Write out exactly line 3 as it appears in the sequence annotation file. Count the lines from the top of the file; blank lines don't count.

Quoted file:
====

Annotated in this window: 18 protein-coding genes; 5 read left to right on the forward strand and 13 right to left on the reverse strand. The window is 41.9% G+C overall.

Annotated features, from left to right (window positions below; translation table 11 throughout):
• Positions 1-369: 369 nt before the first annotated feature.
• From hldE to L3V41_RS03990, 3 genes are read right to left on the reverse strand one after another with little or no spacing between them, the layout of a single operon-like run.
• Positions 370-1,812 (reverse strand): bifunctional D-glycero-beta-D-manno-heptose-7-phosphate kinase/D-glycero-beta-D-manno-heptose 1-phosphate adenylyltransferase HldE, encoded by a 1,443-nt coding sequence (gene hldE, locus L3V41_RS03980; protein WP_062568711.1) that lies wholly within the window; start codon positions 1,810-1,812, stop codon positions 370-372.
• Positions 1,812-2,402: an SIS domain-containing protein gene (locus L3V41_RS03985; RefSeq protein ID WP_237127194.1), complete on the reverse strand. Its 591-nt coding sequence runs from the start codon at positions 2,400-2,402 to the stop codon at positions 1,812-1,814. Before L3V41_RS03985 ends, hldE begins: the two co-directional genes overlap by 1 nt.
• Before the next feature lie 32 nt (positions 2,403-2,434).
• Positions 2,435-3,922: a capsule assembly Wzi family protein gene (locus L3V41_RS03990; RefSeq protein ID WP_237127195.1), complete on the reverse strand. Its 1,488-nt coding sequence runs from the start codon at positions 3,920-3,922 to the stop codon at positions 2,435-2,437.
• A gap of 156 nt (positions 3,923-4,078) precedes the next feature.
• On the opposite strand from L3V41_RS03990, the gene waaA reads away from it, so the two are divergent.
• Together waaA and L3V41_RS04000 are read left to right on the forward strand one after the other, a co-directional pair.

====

• Positions 1-369: 369 nt before the first annotated feature.